In terms of revenue, Google, as the default search engine, have been paying handsomely, primarily because they wanted to break into markets where Opera had at the time significant marketshare, especially around the CIS. However, given Chrome's rise in those markets since, I would be very nervous about being dependent upon Google for revenue. That said, last I looked, search affiliation deals were only about 50% of total revenue (for comparison, in 2012, 90% of Mozilla's revenue came from Google!). Considering all the various acquisitions of advertising networks and related companies, this has undoubtedly fallen (they will likely soon be the biggest source of revenue for the company!).

However, it the other side of the business that drove the change to the company: the B2B side, selling browsers to OEMs for mobile devices and TVs and set-top boxes, etc. We've gone from a dozen or two platforms on mobile a decade ago down to half a dozen now; these phones mostly run systems where high quality web browsers are included by default (hey, look, they don't just support WAP!).

"WebKit" (in about a million different forks!) has been what all the cool kids (say, iOS, Android) have been using, and hence many companies not using OSes including a web browser, whom typically Opera would have got a larger proportion of the business (we're talking > 50% of the market), essentially decided they were going to get a WebKit browser and turning either of consultancy companies around WebKit or building their own teams in-house. Along with this, iOS and Android's rise has led to a monoculture around mobile, with many mobile sites practically requiring WebKit, so mobile badly suffered (this led both the IE and Opera to seriously consider supporting various things with explicit WebKit prefixes, as the market demanded we support websites, and websites were unwilling to support anything that wasn't WebKit; both IE and Opera have decently sized outreach teams that tried to get many notable websites to change and utterly failed).

B2B customers either wanting WebKit explicitly or implicitly (i.e., requiring support for sites that very much only supported, and were only willing to support, WebKit) drove the move more than anything else, as far as I could see. The change of management at the top, going from people who cared about the web (go look at Opera's vision statement, it's great!) to people who cared more about quarterly profits, certainly didn't help either. (If all you care about is quarterly profits, why employ 100 people to develop a browser engine B2B customers don't want?)

This was all not helped by Presto falling further and further behind the competition; a number of engineers were let go during the black quarters in '09/'10, the "Core" department (i.e., that which worked on Presto) let go about as many as any other at the time. Opera 10.00 looked diabolical when it came out (Sept '09) in terms of standards support, but this was mainly systematic of poor development methodology rather than Presto being that far behind (in reality, the Core department had stable releases of Presto that already included virtually everything in 10.50 (March '10) by the time it shipped, that Desktop wasn't shipping it is a failing of process rather than technical incompetence). The real hurt was that when the company started posting profits again, Core never began hiring again (only a very few hires were made before everyone was let go or moved to other departments with the end of Presto), and certainly not enough to keep up with the rate that MS, Mozilla, Google, and Apple were hiring people to work on their respective browser engines; there simply weren't the resources to keep up, yet alone catch up the slight gap we had in 2010. As a result, Presto ended up fairing worse and worse to what more and more of our customers wanted. By 2011 it was inevitable Presto was dead (I know others who'd put that date back as far as 2009!); the gap had become too large to really be viable to catch up, even if the resources were forthcoming. That we were heading towards its inevitable death had been obvious for years; nothing was done about it.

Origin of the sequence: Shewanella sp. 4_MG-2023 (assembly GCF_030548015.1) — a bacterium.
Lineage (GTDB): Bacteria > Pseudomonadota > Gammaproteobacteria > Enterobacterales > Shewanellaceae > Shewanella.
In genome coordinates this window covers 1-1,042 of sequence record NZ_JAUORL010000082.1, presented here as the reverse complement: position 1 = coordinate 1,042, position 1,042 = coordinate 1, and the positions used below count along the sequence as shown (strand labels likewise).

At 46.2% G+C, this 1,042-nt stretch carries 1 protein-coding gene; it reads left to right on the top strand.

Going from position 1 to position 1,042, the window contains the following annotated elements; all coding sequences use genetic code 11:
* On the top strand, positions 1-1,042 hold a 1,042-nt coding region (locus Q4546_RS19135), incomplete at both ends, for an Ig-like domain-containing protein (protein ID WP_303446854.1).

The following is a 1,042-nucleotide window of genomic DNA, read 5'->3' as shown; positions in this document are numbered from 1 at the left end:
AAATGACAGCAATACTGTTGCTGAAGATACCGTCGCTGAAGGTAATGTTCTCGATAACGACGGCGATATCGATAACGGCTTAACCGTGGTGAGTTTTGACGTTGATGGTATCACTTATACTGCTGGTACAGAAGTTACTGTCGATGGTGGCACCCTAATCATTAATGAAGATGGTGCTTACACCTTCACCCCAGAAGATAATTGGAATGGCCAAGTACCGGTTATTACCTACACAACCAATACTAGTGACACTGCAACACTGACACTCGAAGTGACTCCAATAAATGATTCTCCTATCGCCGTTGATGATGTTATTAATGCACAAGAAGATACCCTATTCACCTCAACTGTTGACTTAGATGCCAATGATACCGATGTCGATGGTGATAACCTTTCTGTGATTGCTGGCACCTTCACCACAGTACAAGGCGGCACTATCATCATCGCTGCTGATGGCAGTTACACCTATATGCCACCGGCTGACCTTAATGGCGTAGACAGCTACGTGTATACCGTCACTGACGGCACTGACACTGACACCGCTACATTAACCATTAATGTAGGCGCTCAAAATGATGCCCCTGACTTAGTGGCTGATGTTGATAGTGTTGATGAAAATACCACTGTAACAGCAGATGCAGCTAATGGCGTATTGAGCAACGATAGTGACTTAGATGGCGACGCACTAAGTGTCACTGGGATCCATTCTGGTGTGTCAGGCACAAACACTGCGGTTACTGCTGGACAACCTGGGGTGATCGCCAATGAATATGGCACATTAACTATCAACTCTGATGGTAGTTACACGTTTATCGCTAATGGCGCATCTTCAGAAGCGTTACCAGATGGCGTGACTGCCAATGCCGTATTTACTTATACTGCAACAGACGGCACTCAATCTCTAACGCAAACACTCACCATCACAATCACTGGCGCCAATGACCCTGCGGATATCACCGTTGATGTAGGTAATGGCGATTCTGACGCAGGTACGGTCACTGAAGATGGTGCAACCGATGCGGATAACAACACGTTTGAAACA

The fact the Presto carried some technical debts didn't help; much of its current state goes back to the early 2000s. Many within the team then working on Presto held a strong view that as long as the browser followed the standards we were sufficing, and the blame for any web compatibility issues lay with the websites. Of course, this was completely untenable as IE reached its monumental peak of >95% marketshare. Things started to be added, reluctantly, to match IE, while avoiding changing others. Many of these would come back to bite years later as CSS truly became widespread as a layout tool. A good example of this is rounding of numbers in CSS; Presto always performed integer arithmetic, everyone else used floats. This probably was a reasonable implementation choice when it was made over a decade ago; mobile devices lacked FPUs, hence avoiding floating point led to notable performance gains, yet as the market progressed, it became clear that it was hurting Opera (causing all kinds of bizarre layout issues) and mobile devices gained FPUs. Still, nothing was done about it, as $shinyNewFeature is more important for marketing purposes than having to change types that are relatively pervasive across the layout engine.